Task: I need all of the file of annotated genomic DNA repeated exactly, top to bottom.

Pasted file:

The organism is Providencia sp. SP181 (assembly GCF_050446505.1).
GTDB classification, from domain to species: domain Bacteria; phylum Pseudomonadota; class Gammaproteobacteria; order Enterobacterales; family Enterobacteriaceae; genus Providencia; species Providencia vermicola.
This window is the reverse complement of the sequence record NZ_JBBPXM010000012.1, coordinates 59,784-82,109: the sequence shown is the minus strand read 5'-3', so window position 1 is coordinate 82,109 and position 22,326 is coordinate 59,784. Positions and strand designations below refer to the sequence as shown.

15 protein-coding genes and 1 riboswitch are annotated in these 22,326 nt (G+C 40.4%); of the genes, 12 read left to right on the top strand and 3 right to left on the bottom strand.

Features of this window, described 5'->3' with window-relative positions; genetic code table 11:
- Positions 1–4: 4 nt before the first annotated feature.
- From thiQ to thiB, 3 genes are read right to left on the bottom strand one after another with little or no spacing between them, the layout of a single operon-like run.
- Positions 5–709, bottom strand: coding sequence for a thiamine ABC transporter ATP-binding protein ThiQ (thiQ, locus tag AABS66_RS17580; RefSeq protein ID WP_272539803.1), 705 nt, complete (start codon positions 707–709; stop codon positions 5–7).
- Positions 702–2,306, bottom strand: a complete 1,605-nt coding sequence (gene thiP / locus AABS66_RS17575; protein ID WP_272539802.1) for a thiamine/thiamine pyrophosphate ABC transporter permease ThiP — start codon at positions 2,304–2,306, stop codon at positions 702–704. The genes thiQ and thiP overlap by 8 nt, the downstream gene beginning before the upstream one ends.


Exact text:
The organism is Providencia sp. SP181 (assembly GCF_050446505.1).
GTDB classification, from domain to species: domain Bacteria; phylum Pseudomonadota; class Gammaproteobacteria; order Enterobacterales; family Enterobacteriaceae; genus Providencia; species Providencia vermicola.
This window is the reverse complement of the sequence record NZ_JBBPXM010000012.1, coordinates 59,784-82,109: the sequence shown is the minus strand read 5'-3', so window position 1 is coordinate 82,109 and position 22,326 is coordinate 59,784. Positions and strand designations below refer to the sequence as shown.

15 protein-coding genes and 1 riboswitch are annotated in these 22,326 nt (G+C 40.4%); of the genes, 12 read left to right on the top strand and 3 right to left on the bottom strand.

Features of this window, described 5'->3' with window-relative positions; genetic code table 11:
- Positions 1–4: 4 nt before the first annotated feature.
- From thiQ to thiB, 3 genes are read right to left on the bottom strand one after another with little or no spacing between them, the layout of a single operon-like run.
- Positions 5–709, bottom strand: coding sequence for a thiamine ABC transporter ATP-binding protein ThiQ (thiQ, locus tag AABS66_RS17580; RefSeq protein ID WP_272539803.1), 705 nt, complete (start codon positions 707–709; stop codon positions 5–7).
- Positions 702–2,306, bottom strand: a complete 1,605-nt coding sequence (gene thiP / locus AABS66_RS17575; protein ID WP_272539802.1) for a thiamine/thiamine pyrophosphate ABC transporter permease ThiP — start codon at positions 2,304–2,306, stop codon at positions 702–704. The genes thiQ and thiP overlap by 8 nt, the downstream gene beginning before the upstream one ends.